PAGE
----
You Can’t Chase Health and Fitness Without Thinking About Your Life

Photo by Diana Polekhina on Unsplash

I went on a very successful weight loss journey in 2020, losing 19 kg (~42 lbs). This was the culmination of years of frustration at my weight and my inability to feel healthy, energetic, and whole.

In 2021, I have regained ~4 kgs. A small part of that is working out with very heavy weights, and a big part is eating for comfort. I have somewhat spiraled back into the old habits that led to frustration.

But I’m not sweating it at the moment. There is no panic, and I’m okay with putting on a little weight.

The reason for that? I’m focusing on my career right now. As a result of focusing on my career, I accumulate stress, and I deal with stress by through food.

People google “How to lose weight” 550,000 times per month, according to digital marketing company Not far behind is “how to lose weight fast” — 301,000 times/month.

Weight loss is a perennial desire for people. It’s the #1 AND #2 new year’s resolution (“exercise more” and “lose weight”).

Since my own journey, I’ve been asked by no less than 10 people for help. In cataloguing my own experience and years of frustration, I learned a key lesson that was right in front of me:

“You can’t be healthy in a vacuum.”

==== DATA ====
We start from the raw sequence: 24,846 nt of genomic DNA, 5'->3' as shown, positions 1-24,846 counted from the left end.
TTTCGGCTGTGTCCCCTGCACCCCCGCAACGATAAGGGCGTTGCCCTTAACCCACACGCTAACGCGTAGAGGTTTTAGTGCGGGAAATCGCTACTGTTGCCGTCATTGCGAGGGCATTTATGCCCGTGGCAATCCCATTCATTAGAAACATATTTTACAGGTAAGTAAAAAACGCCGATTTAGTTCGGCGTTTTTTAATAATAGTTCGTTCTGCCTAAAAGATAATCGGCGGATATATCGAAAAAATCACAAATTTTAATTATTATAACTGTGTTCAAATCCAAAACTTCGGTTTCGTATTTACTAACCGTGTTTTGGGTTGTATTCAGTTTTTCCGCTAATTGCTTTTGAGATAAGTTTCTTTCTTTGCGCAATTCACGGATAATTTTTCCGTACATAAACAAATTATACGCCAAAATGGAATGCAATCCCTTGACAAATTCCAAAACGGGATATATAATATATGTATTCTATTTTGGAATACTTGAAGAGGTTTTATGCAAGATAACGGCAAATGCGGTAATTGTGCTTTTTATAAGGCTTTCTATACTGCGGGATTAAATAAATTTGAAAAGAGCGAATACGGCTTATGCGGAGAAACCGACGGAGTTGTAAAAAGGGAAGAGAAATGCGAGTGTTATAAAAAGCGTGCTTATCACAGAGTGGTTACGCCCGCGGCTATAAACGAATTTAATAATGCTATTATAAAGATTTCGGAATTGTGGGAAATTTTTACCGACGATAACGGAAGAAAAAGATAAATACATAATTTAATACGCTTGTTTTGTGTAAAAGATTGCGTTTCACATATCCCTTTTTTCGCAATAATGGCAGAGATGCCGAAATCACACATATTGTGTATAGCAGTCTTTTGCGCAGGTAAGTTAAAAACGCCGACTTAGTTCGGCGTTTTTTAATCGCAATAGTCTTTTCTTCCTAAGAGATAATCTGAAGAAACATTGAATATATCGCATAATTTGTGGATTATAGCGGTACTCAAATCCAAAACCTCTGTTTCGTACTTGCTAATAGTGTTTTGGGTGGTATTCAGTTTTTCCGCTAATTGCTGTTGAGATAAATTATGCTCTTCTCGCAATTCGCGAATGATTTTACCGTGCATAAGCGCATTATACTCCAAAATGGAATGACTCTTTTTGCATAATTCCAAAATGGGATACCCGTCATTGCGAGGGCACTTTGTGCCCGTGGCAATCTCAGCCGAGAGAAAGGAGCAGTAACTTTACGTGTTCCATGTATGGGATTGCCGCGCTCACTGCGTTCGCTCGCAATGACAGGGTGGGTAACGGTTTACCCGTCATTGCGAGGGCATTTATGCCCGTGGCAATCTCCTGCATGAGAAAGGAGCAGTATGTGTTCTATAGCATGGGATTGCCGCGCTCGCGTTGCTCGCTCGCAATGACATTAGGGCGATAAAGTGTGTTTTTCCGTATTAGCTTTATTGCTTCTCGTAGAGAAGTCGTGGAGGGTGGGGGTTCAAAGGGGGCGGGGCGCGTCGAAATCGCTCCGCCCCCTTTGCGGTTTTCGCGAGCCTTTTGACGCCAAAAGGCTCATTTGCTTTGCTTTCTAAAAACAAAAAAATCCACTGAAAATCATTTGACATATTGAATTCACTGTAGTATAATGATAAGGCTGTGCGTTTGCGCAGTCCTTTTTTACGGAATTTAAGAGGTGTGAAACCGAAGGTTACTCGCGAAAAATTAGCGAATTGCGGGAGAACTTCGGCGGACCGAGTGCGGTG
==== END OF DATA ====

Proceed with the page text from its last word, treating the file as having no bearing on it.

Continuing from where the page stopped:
You cannot keep your life the same while working on your fitness. It’s hard. It’s stressful. Food is a comfort and a source of happiness. If you take that away and don’t supplement it with something else, you’re actively reducing your happiness.

It’s the same reason quitting cigarettes (or sugar, or coffee) is hard. They are clearly adding SOMETHING to your life. Otherwise, why would you lean on them? They’re alleviating stress in some way or the other.

When you work on your fitness, it takes a while to experience the rewards. You don’t start feeling good until you’ve shown some consistency.

Therefore, you lose out on the happiness you get from food, and you’re waiting for the happiness that comes from health. A net reduction in happiness is the reason working on fitness is hard.

The Good News

In my journey last year, I started experiencing a huge boost in mental clarity and mood, midway through the process. I learned that the joy I get from feeling light and healthy is very different from the joy eating food. They’re two completely different feelings.

The joy of feeling light is something you can get from many sources other than food — exercise, sports, and walks for sure, but also reading, creative arts, and social time.

I’ve already started course-correcting myself, and am slowly getting back into healthy eating, while ensuring that I make time to read, write, and play D&D — my sources of happiness.

When you’re trying to lose weight, you lose out on the happiness that food brings to you. Put an increased focus on other things that make you happy, such as family time or hobbies, so that you can make up the lost happiness.

You’ll have a lot more success that way.

Professional technical writer, 2x Distinguished Toastmaster. I write about mental health and self-awareness. Also see